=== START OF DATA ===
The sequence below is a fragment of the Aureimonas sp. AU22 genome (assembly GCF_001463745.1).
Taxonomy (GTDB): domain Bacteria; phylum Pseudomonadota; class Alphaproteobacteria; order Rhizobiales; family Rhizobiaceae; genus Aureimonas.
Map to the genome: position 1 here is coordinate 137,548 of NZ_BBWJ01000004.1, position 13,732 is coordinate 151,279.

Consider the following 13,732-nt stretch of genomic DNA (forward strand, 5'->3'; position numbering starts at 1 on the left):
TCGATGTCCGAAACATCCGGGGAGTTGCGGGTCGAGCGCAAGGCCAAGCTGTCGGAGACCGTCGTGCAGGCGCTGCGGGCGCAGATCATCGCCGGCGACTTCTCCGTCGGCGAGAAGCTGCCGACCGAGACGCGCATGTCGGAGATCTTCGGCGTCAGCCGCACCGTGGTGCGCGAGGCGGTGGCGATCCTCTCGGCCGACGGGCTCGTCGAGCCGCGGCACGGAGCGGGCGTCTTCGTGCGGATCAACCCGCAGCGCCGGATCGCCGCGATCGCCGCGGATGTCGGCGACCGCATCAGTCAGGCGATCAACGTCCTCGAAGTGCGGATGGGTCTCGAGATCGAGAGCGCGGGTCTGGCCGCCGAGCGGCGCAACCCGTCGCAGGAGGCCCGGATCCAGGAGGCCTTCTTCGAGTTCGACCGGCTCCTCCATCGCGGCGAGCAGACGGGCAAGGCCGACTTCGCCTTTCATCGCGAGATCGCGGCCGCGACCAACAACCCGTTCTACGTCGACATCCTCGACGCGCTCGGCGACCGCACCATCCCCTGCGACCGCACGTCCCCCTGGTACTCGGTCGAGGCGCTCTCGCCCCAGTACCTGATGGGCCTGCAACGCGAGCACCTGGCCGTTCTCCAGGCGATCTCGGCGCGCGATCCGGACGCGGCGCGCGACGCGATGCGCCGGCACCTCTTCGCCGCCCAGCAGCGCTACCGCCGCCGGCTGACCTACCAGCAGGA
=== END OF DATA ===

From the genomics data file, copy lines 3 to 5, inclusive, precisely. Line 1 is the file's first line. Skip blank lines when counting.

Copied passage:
Map to the genome: position 1 here is coordinate 137,548 of NZ_BBWJ01000004.1, position 13,732 is coordinate 151,279.

Consider the following 13,732-nt stretch of genomic DNA (forward strand, 5'->3'; position numbering starts at 1 on the left):
TCGATGTCCGAAACATCCGGGGAGTTGCGGGTCGAGCGCAAGGCCAAGCTGTCGGAGACCGTCGTGCAGGCGCTGCGGGCGCAGATCATCGCCGGCGACTTCTCCGTCGGCGAGAAGCTGCCGACCGAGACGCGCATGTCGGAGATCTTCGGCGTCAGCCGCACCGTGGTGCGCGAGGCGGTGGCGATCCTCTCGGCCGACGGGCTCGTCGAGCCGCGGCACGGAGCGGGCGTCTTCGTGCGGATCAACCCGCAGCGCCGGATCGCCGCGATCGCCGCGGATGTCGGCGACCGCATCAGTCAGGCGATCAACGTCCTCGAAGTGCGGATGGGTCTCGAGATCGAGAGCGCGGGTCTGGCCGCCGAGCGGCGCAACCCGTCGCAGGAGGCCCGGATCCAGGAGGCCTTCTTCGAGTTCGACCGGCTCCTCCATCGCGGCGAGCAGACGGGCAAGGCCGACTTCGCCTTTCATCGCGAGATCGCGGCCGCGACCAACAACCCGTTCTACGTCGACATCCTCGACGCGCTCGGCGACCGCACCATCCCCTGCGACCGCACGTCCCCCTGGTACTCGGTCGAGGCGCTCTCGCCCCAGTACCTGATGGGCCTGCAACGCGAGCACCTGGCCGTTCTCCAGGCGATCTCGGCGCGCGATCCGGACGCGGCGCGCGACGCGATGCGCCGGCACCTCTTCGCCGCCCAGCAGCGCTACCGCCGCCGGCTGACCTACCAGCAGGA